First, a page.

The Risk of Shared Equity

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An Abacus Data poll this past summer ranked “Housing Affordability” as the fifth most important issue for Canadians heading into the Oct. 21 federal vote. The issue of housing affordability was only three per cent less important to those polled as “Climate Change.”

Still, I don’t remember any marches or rallies on home buying during the election. Perhaps that is why the policies the parties presented for those issues left so many Canadians wanting.

The most prominent program launched or supported by any of the major political parties was the Liberal 2019 Budget “Shared Home Equity” plan and “First Time Home Buyers Incentive.” Additional modifications for heated markets – Vancouver and Toronto – were announced through Election #43 and some enhancements to existing programs as well.

The most prominent enhancement to existing programs was to increase the allowable contribution to down payment from RRSP’s held for minimum of 90-days, from $25,000 to $35,000, without immediate tax penalty.

Specifically, dealing with the shared home equity plan I have to admit, when the idea was announced in Budget 2019 I was highly sceptical. But to invoke Voltaire, one should never let the perfect be the enemy of the good, so I gave the plan a deeper dive.

The plan basically doubles the minimum down payment for a new homebuyer purchasing a used home and triples the minimum down payment on a new home – five per cent being the minimum.

The idea is to reduce the monthly payment for first time homebuyers and the maximum individual or combined income is $120,000 per year – this amount was announced to increase. The mortgages would be insured and therefore face minimum qualifying standards including debt servicing rations and stress testing.

So using the June 17, 2019 Canada Mortgage and Housing Corporation press release numbers, the value of a home at $500,000 would get an equity loan of $25,000 matching the homebuyers $25,000 down payment. That down payment could be savings or through the RRSP homebuyers plan or a combination of both.

The difference in payment – including mortgage insurance – according to the press release would be $2,473 per month without the equity loan and $2,187 with the equity loan based on the same interest and loan factors. Sounds good right?

In contrast lets say you went into your local credit union or bank – and took out a $25,000 loan. What would it cost you over a period of five years at say 6.5 per cent? The repayment total of that loan would be $29,349.

So $25,000 through a financial institution would cost you $4,349. The equity loan through CMHC will save you $17,160 during the same 60-month period. Well actually if you use the financial institution loan to double the down payment you would be saving the $17,160 in payments, but paying the interest so only a savings of $12,811.

So you must be asking, what’s the catch? Well, in the case of a financial institution the loan would be a loan plus interest. In the case of CMHC it’s five per cent based on the value of your home. Including any modifications you have made to it – not shared by CMHC.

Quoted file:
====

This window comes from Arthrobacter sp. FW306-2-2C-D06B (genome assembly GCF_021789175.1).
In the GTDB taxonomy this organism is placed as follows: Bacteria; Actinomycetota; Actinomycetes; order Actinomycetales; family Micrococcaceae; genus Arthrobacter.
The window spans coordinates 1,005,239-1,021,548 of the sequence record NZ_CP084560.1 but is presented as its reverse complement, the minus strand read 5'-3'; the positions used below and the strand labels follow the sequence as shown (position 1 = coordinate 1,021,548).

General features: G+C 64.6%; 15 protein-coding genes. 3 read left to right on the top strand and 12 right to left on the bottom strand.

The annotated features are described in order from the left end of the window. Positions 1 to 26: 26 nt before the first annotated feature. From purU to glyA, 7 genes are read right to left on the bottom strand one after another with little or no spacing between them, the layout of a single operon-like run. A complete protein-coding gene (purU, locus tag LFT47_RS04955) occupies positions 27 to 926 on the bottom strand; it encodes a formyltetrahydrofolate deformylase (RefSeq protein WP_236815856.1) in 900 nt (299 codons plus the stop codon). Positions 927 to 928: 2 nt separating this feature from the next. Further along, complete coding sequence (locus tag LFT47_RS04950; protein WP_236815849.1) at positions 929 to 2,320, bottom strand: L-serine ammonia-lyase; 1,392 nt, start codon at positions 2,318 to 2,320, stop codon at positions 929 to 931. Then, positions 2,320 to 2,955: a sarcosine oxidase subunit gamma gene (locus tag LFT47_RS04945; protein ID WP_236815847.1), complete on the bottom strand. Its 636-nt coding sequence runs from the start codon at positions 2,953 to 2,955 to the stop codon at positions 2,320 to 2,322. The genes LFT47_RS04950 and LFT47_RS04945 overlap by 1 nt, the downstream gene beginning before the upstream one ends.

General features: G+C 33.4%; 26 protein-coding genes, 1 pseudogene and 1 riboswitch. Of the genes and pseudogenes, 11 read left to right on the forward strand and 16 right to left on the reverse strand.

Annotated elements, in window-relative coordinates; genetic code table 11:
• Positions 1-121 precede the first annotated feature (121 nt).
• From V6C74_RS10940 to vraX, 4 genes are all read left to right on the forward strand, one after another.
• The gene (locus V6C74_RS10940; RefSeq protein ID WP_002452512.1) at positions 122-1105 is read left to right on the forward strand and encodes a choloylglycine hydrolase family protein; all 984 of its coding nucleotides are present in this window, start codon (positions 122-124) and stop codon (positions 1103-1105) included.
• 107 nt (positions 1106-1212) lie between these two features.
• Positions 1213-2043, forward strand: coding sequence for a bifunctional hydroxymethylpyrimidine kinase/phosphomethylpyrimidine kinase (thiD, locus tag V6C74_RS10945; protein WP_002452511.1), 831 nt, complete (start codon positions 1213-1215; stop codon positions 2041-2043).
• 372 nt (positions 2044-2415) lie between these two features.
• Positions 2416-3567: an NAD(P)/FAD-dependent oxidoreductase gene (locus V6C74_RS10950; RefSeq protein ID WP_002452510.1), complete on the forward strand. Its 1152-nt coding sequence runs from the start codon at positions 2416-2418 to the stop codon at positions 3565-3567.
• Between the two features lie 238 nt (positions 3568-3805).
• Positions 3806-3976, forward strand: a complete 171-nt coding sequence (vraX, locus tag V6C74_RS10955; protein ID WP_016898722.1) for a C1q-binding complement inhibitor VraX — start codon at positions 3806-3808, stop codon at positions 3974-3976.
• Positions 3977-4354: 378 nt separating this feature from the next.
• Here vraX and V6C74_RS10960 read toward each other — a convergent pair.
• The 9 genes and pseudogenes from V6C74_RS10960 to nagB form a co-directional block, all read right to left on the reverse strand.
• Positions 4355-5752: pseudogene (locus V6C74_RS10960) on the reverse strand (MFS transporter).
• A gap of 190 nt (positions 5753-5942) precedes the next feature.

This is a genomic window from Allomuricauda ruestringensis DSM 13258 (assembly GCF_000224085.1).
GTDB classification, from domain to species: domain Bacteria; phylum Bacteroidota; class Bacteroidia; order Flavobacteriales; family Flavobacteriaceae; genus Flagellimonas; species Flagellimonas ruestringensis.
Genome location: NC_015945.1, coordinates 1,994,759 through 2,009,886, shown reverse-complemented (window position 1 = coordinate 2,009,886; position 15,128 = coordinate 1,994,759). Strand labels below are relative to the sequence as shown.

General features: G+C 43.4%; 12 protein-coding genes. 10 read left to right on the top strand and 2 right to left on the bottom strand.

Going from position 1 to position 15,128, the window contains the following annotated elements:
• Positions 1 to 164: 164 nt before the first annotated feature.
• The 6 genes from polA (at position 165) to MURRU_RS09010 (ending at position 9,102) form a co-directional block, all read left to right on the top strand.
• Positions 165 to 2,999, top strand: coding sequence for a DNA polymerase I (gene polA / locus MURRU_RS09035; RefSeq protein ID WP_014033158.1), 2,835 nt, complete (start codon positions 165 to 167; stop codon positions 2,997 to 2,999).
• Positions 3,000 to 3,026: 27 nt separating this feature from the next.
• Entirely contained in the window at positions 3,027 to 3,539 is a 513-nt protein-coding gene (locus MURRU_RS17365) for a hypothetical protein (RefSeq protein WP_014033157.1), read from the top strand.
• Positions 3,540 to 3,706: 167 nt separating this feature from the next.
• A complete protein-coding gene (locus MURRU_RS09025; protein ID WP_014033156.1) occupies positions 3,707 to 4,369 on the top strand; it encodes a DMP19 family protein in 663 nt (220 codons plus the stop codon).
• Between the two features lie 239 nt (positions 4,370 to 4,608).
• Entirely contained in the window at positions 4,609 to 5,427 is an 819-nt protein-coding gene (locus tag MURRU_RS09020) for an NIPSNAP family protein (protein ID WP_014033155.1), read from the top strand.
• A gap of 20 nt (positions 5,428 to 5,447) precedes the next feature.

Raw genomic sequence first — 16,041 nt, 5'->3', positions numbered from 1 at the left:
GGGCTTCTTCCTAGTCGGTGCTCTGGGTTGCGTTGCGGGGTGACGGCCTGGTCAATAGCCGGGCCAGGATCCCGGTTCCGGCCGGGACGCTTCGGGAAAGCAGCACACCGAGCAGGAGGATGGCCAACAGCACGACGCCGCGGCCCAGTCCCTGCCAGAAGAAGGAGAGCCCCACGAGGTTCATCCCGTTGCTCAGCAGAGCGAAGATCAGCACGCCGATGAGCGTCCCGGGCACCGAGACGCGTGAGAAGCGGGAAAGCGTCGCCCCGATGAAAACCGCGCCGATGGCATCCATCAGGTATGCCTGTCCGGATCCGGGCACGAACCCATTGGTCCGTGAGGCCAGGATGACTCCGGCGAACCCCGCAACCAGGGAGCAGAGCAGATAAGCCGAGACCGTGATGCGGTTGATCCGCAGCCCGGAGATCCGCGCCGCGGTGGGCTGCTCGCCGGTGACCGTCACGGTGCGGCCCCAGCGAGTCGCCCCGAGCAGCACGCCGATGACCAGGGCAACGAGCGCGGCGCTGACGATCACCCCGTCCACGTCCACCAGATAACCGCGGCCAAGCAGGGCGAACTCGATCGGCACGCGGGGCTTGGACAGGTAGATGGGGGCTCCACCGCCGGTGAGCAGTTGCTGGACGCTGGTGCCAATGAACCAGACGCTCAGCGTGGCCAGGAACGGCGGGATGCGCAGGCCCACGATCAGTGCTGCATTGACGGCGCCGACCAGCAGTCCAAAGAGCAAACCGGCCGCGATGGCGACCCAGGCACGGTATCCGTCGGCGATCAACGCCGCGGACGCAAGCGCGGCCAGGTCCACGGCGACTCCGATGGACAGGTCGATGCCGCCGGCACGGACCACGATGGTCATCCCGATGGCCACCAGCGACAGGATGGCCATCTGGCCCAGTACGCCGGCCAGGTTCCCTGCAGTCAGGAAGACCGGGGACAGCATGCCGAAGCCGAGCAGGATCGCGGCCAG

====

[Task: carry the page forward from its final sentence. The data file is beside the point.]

The Canadian Real Estate Association October 15, 2019 statistics show that during the past five-years houses in the Niagara Region appreciated by 84.93 per cent. That means based on a $500,000 home five years ago your repayment of five per cent equity to CMHC would be $46,232.

The difference is you repay a financial institution for a five-year loan based on this appreciation $4,349 at 6.5 per cent. If you expressed the additional appreciated equity as an interest rate it would be roughly 28 per cent.

So you would rightfully ask, what if the house value depreciates? Okay, lets take a look at Calgary where homes have depreciated by 9.5 per cent during the same period.

In the case of the Alberta-city the repayment would be $22,625. So while the program made $21,232 in Niagara it lost $2,375 in Calgary. It really is true – the house does always win.

This of course leads to the question that if you don’t really need the program or in places where home values are appreciating will there be any uptake for it? My guess is no, if your considering the program and you see these numbers you probably would say thanks, but no thanks.

Again, lets remember this program only works for people who have the minimum down payment and allowable debt ratios.

What if you are in a place of failing or stagnating economy and home prices? Well the program could work for you – in fact you could really cash in if the economy rebounds – providing you are one of the lucky few that meet the other government requirements on stress testing.

All of this is to say what is the target of the program? What has the uptake been and where is the uptake coming from? Also, where are homebuyers facing the greatest struggle? In jurisdictions where the economy is going well or where the economy is not.

In the case of poor economies I would argue the problem is jobs and income. In the case of good economies it’s cost of the home. So this actually helps neither – if in fact you already meet the minimum criteria. Getting to the minimum in both places is actually the issue.

In September Liberal Leader Justin Trudeau announced he intends to expand the program to be $750,000 in heated markets – Greater Toronto and Vancouver. The new income test would be $150,000.

Still the same holds true, this reads like a perfect government program – great name, zero uptake.

Those who need it – the many struggling to pay debt and save for a down payment – won’t qualify. Those who have the down payment and fit under debt-ratios through stress testing won’t need it and it could eventually cost them money, so they will likely pass.

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